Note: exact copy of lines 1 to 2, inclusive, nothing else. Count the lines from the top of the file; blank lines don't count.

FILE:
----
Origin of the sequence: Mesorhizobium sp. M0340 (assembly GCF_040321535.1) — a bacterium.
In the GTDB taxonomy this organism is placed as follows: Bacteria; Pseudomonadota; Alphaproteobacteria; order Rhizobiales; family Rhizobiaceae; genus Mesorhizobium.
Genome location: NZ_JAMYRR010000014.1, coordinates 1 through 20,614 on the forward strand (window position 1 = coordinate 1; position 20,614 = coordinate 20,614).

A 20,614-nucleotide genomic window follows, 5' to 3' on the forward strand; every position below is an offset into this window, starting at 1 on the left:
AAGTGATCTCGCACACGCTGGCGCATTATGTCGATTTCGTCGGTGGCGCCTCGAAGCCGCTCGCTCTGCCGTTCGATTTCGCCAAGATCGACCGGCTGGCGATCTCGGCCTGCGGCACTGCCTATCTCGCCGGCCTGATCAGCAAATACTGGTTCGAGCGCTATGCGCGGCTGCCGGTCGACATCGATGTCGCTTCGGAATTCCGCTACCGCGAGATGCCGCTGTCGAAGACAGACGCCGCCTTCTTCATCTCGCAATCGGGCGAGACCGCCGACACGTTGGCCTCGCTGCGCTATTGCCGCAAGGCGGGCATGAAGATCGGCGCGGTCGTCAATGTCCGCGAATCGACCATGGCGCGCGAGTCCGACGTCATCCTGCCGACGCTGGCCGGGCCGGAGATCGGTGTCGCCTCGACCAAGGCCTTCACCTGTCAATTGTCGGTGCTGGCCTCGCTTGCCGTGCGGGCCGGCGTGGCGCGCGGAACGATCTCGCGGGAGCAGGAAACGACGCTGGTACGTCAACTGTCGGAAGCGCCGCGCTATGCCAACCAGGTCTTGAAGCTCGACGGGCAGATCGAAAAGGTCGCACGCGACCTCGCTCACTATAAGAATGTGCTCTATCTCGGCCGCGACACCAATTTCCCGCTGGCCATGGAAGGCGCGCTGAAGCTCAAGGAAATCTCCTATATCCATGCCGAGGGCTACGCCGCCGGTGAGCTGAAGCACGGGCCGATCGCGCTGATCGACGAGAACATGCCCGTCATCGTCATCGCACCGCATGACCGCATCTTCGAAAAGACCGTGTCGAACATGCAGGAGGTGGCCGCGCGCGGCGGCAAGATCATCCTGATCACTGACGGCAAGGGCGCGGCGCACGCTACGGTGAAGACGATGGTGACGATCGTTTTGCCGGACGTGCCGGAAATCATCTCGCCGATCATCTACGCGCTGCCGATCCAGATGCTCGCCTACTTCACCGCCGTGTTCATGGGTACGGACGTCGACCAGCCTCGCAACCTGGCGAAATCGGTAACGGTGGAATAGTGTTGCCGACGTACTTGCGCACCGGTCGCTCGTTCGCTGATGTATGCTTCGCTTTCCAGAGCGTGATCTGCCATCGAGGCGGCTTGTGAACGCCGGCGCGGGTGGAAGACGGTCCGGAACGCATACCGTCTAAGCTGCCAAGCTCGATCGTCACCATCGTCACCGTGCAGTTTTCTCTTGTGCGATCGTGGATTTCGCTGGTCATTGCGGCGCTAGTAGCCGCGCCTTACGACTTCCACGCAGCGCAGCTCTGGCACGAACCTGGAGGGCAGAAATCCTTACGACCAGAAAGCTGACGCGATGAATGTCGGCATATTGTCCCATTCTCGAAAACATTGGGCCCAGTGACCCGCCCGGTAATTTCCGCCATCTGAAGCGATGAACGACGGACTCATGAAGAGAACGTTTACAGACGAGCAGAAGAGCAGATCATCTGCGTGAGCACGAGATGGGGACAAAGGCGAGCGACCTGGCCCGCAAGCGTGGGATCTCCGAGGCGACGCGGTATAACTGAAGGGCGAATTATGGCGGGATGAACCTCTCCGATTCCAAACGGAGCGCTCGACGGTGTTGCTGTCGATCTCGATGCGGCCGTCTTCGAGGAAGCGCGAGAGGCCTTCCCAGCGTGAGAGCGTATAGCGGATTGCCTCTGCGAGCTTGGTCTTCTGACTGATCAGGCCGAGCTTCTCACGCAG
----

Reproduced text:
Origin of the sequence: Mesorhizobium sp. M0340 (assembly GCF_040321535.1) — a bacterium.
In the GTDB taxonomy this organism is placed as follows: Bacteria; Pseudomonadota; Alphaproteobacteria; order Rhizobiales; family Rhizobiaceae; genus Mesorhizobium.